There are already several important collaborative endeavors under the aegis of the ITW Global Leaders Forum (GLF), the Global Settlement Carrier (GSC) Forum, the i3forum, the Communications Fraud Control Association (CFCA), Europol’s CyTel working group, and others. Although most of the leading wholesale carriers now have wide-ranging security portfolios, there are still too many CSPs that continue to believe they can delegate cybersecurity and fraud prevention to their larger cousins, or to their customers.
While a variety of companies and groups are already sharing knowledge and experience, Omdia believe that the wholesale industry needs to be more collaborative and cooperative in its approach to security and fraud prevention. Equipment vendors, software vendors and integrators, and telecoms service providers of all kinds must work together to defend against the variety of threats to their legitimate business. 2020 needs to be the year when all ecosystem players act together and take responsibility for proactively preventing, detecting, and mitigating cybersecurity attacks and telecoms fraud.
Not every player has the specialist resources required to perform these critical checks, but external specialist companies are available, including Managed Security Services Providers (MSSPs) that already have these capabilities in-house can secure additional revenue and boost the confidence and loyalty of their customers and partners by offering to conduct these audits for them.
Omdia believes the rapidly rising volume and sophistication of threats means that some forms of security capability are fast becoming a necessity in CSPs’ portfolios.
Fundamental security services, such as DDoS detection and mitigation, the identification and filtering of spam and spoofing attempts, and SIM box detection, will soon need to be provided with any international traffic service. Furthermore, some of those services will become standard features of leading wholesalers’ offers. Wholesalers offering managed network services and network outsourcing solutions should include a comprehensive suite of security and anti-fraud services to protect their customers and their customers’ customers.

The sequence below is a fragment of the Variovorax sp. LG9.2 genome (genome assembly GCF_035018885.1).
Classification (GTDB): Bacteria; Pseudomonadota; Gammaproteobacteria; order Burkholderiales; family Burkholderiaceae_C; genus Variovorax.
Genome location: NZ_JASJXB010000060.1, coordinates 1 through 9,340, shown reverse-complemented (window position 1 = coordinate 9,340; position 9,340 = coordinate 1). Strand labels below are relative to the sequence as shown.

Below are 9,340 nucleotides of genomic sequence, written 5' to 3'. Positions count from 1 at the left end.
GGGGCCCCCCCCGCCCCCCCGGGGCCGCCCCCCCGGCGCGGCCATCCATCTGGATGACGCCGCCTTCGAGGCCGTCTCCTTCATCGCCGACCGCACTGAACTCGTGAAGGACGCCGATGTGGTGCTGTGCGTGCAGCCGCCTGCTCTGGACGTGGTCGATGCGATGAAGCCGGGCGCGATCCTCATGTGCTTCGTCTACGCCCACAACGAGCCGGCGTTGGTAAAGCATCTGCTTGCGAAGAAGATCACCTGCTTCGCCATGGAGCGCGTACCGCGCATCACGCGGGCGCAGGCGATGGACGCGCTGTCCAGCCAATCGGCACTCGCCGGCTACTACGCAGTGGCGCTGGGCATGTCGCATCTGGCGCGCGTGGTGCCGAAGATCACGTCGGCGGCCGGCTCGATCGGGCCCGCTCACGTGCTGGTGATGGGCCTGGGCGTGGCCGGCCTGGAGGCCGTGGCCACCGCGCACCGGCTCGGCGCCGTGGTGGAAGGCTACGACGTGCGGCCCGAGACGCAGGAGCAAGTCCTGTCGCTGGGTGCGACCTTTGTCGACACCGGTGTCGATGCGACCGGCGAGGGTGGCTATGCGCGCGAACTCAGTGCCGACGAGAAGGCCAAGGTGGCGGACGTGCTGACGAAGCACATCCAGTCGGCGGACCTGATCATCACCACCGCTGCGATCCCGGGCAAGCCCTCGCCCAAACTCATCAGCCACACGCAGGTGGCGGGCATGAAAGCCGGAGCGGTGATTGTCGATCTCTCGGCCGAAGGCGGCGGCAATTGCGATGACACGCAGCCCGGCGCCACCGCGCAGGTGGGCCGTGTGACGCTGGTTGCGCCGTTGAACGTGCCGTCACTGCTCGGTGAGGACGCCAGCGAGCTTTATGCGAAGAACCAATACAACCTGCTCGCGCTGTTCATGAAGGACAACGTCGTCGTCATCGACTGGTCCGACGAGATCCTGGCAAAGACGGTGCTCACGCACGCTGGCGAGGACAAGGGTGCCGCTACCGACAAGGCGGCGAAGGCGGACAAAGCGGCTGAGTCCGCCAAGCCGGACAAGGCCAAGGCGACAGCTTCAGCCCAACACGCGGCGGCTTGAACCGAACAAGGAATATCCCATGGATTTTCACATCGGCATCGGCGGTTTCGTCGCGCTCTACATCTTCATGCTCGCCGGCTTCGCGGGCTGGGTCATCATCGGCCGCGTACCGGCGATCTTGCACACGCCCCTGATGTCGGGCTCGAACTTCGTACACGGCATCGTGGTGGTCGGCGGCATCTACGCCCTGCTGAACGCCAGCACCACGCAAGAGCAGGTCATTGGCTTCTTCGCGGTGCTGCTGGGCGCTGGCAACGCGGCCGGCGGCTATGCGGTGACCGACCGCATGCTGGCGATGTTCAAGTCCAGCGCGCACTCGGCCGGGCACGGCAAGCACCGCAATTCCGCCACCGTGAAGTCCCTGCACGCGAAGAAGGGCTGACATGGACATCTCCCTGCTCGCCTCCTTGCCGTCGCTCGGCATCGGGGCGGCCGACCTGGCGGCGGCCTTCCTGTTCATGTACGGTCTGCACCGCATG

Wholesalers and other CSPs should work with their partners and vendors to embed security capabilities into new network structures and services from their inception. It is critical to eliminate the back doors and default passwords that attackers are so good at identifying and exploiting. Carriers should evaluate the need for encryption of key communications and data stores. They should also decide how best to ensure the resilience and recovery of critical systems and links, at the time they are proposed rather than as an afterthought. Furthermore, any security or fraud-prevention service must be adaptable and upgradeable to cope with new threats as they emerge. This is a never-ending battle to protect businesses, customers, and partners.